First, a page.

Having graduated from writing to directing with the hit The Maltese Falcon, John Huston was rewarded by Warner Brothers with two big stars, a doubled budget, and a Pulitzer Prize–winning novel to adapt. But In This Our Life was a “woman’s picture,” a Southern melodrama about two feuding sisters, and the furthest genre from where Huston had established his talents as laying. For all of its dull moments, the film remains interesting for performances from stars Bette Davis and Olivia de Havilland—while by no means their best work—that represent their core appeals taken to the extreme.
As one would expect, Davis plays the bad sister, de Havilland the good one—Stanley and Roy Timberlake, respectively. Stanley is completely spoiled, more by their wealthy uncle William (Charles Coburn) than by their parents (Frank Craven and Billie Burke). About to marry Craig (George Brent), Stanley runs off with Roy’s husband Peter (Dennis Morgan) at the last minute, leaving the whole family in shambles. Yet once she drives Peter to suicide with her awfulness, the family preposterously takes her back in—and her actions only get worse from there. It takes the film over an hour for the real story to unfold, when Stanley hits a mother and child with her car and attempts to blame it on Parry (Ernest Anderson), a young black man who works for the family and is studying to become a lawyer. Roy has doubts about Stanley’s story, and works with Craig to find evidence to save Parry from wrongful imprisonment. The last half hour of the film works surprisingly well, as if Huston suddenly became interested in the story, but not enough to save the stale first two acts.
Huston’s directorial choices elevated the established star personas of Davis and de Havilland to a whole other level, as well as pitted them against each other. He began an affair with de Havilland during production—when asked why he became a director Huston was known to crassly say, “Because the director gets to fuck the star.”1 Their relationship did not last, but Huston’s infatuation with her is clear when watching the film. Huston focused so much on de Havilland in scenes, that after viewing the dailies, Jack Warner had to remind the director which star had top billing on the picture.2 But what mostly comes through is de Havilland’s typically warm presence; she’s as lovely here as in Gone with the Wind, another film where her character is the “good one” against a spoiled brat. Here, however, the spoiled brat was even more so.
Davis, of course, has a long career in playing unlikeable characters—from Regina in The Little Foxes the year before, all the way to Jane in Whatever Happened to Baby Jane? But Stanley may be the most evil character she ever played, in no small part because of the way she portrays her as consumingly selfish and completely unsympathetic. While Regina and Jane have some humanity, Davis plays Stanley as evil incarnate, wide-eyed as ever, constantly in motion and consuming all around her. Huston wrote in his autobiography, “There is simply something elemental about Bette—a demon within her which threatens to break out and eat everybody.” On In This Our Life, Huston writes, “Over [the studio’s] objections, I let the demon go.”3 But to make the material work at all, an actress would need more nuance than Davis has here. Her performance makes Stanley so cartoonishly evil that the way other characters treat her makes absolutely no sense. It’s something to behold, but the admirable audacity of it works against the film. “It was one of the worst films made in the history of the world,” Davis would tell Dick Cavett.4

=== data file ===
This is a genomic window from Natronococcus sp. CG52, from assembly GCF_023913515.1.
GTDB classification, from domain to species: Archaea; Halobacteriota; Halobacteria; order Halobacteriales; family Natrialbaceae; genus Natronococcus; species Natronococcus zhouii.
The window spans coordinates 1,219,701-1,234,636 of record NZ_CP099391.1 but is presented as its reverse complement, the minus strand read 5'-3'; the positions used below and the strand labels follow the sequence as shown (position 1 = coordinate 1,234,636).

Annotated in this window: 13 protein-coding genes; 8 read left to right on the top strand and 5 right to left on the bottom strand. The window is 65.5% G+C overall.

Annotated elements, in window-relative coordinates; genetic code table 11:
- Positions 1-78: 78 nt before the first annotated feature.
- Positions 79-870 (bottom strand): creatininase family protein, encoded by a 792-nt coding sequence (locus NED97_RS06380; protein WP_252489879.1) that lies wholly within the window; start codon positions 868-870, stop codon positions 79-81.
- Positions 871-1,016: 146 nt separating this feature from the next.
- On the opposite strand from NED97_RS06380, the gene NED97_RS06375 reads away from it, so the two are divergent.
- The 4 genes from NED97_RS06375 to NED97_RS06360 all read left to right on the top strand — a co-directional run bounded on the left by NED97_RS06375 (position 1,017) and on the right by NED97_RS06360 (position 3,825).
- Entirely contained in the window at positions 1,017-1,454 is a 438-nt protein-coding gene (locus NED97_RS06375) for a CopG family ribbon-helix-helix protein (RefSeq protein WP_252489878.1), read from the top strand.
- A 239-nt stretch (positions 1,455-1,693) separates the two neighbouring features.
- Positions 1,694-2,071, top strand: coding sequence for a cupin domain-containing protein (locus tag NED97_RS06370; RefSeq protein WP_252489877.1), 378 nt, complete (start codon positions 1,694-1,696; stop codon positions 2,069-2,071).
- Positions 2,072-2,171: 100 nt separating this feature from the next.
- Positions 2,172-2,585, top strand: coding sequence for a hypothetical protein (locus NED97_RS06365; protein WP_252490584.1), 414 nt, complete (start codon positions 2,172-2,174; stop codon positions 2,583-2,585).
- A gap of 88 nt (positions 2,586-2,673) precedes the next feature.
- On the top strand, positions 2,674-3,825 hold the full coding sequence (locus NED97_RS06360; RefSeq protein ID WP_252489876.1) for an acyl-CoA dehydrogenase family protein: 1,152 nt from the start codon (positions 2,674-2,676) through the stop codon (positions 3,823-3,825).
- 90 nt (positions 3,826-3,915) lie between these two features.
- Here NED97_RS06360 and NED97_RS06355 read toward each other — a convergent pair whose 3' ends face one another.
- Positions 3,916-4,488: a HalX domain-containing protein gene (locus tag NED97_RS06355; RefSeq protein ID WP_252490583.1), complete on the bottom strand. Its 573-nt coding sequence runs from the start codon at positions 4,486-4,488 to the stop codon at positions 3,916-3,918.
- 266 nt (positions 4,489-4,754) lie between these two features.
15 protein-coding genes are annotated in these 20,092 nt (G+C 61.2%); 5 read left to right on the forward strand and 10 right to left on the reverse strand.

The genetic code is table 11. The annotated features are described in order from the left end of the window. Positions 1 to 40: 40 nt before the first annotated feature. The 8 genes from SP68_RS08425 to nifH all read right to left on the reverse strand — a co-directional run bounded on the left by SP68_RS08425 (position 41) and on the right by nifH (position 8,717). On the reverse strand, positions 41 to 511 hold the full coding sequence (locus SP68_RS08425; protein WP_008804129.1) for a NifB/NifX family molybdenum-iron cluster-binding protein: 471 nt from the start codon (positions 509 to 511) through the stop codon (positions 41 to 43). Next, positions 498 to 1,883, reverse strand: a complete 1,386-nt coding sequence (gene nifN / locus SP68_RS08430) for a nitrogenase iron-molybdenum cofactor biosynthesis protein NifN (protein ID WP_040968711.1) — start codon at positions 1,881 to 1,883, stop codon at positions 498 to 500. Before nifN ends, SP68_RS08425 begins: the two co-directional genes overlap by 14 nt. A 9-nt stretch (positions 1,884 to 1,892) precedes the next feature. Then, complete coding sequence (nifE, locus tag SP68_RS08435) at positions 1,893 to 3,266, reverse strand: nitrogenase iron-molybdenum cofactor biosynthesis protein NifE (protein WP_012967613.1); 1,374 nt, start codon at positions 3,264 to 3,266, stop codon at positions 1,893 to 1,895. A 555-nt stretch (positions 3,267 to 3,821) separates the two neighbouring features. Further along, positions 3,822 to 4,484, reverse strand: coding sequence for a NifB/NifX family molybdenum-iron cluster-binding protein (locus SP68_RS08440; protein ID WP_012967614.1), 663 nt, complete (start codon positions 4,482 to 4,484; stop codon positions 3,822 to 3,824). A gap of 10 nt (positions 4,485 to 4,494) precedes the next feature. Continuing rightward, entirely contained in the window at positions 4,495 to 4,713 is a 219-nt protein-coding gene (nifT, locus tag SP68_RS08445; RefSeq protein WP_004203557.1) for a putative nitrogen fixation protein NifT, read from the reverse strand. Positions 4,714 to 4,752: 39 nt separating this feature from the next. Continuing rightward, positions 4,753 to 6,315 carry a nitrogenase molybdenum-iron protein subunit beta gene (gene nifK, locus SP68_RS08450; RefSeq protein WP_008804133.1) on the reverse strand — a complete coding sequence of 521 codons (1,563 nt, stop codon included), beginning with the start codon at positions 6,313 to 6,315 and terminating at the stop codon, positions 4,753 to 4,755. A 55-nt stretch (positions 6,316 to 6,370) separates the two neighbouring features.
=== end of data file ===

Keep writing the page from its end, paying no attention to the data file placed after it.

Ultimately, the film is more valuable on a social level than an artistic one. Huston wrote that he believed the film was the first time “a Black actor was presented as anything other than a caricature.”5 Anderson’s performance in the film is shocking in that it so directly counters the way films depicted black people on screen for decades—even within the same film, where Hattie McDaniel appears as Anderson’s mother. Despite that the subject of racial discrimination in America was considered off limits, especially in this new wartime, the film makes very clear that the indisputable strength of Parry’s alibi would mean nothing against the word of a white woman in court. Offended Southern censors cut most of these scenes when the film came to theaters.6
Despite that, all involved seem to agree it was a misfire—“I never cared for [it],” wrote Huston7—but even with mixed reviews, the film still turned a nice profit for Warner Brothers8. The groundbreaking racial elements and Davis’ wild performance render In This Our Life a curiosity at best: a bad film with elements that do not save it, but make it worth seeing.
Where to Watch
Buy it on DVD
For More on In This Our Life
Watch the Trailer
References [ + ]
|1.||^||Jeffrey Meyers, John Huston: Courage and Art, 84.|
|2.||^||Jeffrey Meyers, John Huston: Courage and Art, 88.|
|3, 7.||^||John Huston, An Open Book (Boston, MA: Da Capo Press, 1994), 81.|
|4.||^||Ed Sikov, Dark Victory, 188.|
|5.||^||John Huston, “Film-Making,” (unpublished manuscript, October, 1977), 27.|
|6.||^||Mrs. Alonzo Richardson to Joseph Breen, letter, June 6, 1942.|
|8.||^||Mark H. Glancy, “Warner Bros Film Grosses, 1921–51: the William Schaefer ledger.” Historical Journal Of Film, Radio And Television 15, no. 1 (1995): 55-73.|